Aquarium project

Does anyone here know about a cheap-ish way to measure things like pH, ammonia, nitrates, nitrites, etc. in an aquarium or aquatic (continuous) setting. For a personal project of mine. :slight_smile: former FIRSTER

Check your local pet store. They should have cheap(ish) testing strips for all of those.

Well, I have all the test strips. They are not very reliable. I was looking to see if anyone had a reliable electronic sensor for at least some of these things. Perhaps I’m just getting into really expensive territory.

Continuous is tricky. I know ther used to be a color-changing pH monitor thing, but that only lasted a month at a time.
For pH I know you can buy a probe and amplify the output, but for nitrates, nitrite, and ammonia continuous sensors are not available.
The only solution I’ve seen for continuous testing of those is a sketchy setup that involved using two dosing pumps to add water and reagent to a vial and measuring the color with a spectrometer to find your concentration.
You probably don’t need to measure nitrites, if that’s any consolation. Same goes for ammonia, because you can always test for that if something looks off, and a properly developed aquarium will remove ammonia pretty quickly.

I have had good success with liquid tests for accurate readings, although tedious. Is this for saltwater or freshwater, and what size tank do you have?

Thanks, I really appreciate the info. I always dreamed of doing an automated setup involving small (like micro mmls) of solution and a color sensor. I just wished to refine that (color and chem testing) process into something useful.

I grew up with FIRST so I always thought it might be cool to automate things. :slight_smile:

Oddly enough I’ve actually spent the last few weeks looking for almost exactly the same thing.

I’ll be following this thread if anyone else has ideas.

EDIT: Forgot this, but this claims to be a Nitrate-sensitive probe:

Vernier also makes a NH4-sensitive probe but if you want to estimate NH3 you will have to acidify the sample.

Freshwater, 40 gL. I find it interesting that quicker electronic tests aren’t available for these parameters. I wish I was super good at chemistry to figure out a quick one. Anyone who is good at that stuff PM me! We could have an interesting startup… :slight_smile:

If I was able to revolutionize fish keeping, I would. By technology and sensors and stuff. :wink:

Wicked cool. I just wish I could find a cheaper way to do chemical analysis of this stuff…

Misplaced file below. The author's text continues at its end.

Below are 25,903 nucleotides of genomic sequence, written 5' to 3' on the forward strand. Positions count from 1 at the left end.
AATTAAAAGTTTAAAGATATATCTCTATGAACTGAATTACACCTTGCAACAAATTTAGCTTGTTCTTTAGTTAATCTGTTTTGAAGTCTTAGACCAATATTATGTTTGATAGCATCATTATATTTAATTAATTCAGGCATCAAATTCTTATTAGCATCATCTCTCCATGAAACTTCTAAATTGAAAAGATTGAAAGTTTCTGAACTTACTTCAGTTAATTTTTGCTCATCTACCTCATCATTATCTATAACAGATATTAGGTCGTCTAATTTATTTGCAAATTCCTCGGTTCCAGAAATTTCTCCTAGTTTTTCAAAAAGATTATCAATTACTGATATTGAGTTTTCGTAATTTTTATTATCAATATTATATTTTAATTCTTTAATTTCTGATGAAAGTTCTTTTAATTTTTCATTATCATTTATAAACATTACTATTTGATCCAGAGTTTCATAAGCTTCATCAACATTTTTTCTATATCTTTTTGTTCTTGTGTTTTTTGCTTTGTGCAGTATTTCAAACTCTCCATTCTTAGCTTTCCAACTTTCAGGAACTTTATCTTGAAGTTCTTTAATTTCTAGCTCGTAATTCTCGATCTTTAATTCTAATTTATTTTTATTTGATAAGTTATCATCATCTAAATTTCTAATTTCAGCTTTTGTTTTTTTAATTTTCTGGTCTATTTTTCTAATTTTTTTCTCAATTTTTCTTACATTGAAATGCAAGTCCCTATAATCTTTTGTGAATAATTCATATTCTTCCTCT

As a former aquarist I personally used the api deluxe kits (freshwater and marine). I had a digital readout of PH on my homemade “life support” system but I didn’t trust it to much since the probe was a Chinese piece of crap.

Overall just buy one of the api kits for like 30 bucks.

Just a few questions are fish involved? Saltwater, or freshwater. What exactly are you trying to test.

I have experience in the hobby. I have bred seahorse, African cichilds, and some discus although I was never too good at breeding those pain and the butts.

I know a lot about water chemistry but I’m not super good at chemistry in General so I don’t think we are coming up with a potential start up. Besides the aquarium equipment world is awful. I went to a few conventions and found a lot of professionals in the business to be snobby and rude.


Here’s a break down of the water testing technology based on cost:

  1. Cheap - Simple Chemical Titration Test Kits (As mentioned pending brand will bring varying results.

  2. Digital Photometers; (For example Hanna Checkers) are a mix of chemical and spectrophotometric but is very accurate and repeatable but more costly.

  3. Most expensive - Continuous Reading monitors (Apex Controllers w/ proper probes, or single Pinpoint Monitors)

  4. Latest Technology from startup company Mindstream Monitors. I’ve signed up to Beta Test one of their units. This would be game changing.

If you’re looking to automate the aquarium industry you can check out my 5 part series of articles on

You may be able to find this kind of stuff in a pool store.

Though an arm and a leg would certainly be required.

No no no pool stores do not sell this kind of precision stuff. Simply because pools don’t need it.

I found this product with a quick Google search

It doesn’t measure everything you asked for, but it does measure Temperature, Free Ammonia, pH, and light.

The Seneye uses a bunch if consumables, so I don’t consider it as something to do continuous testing cheaply.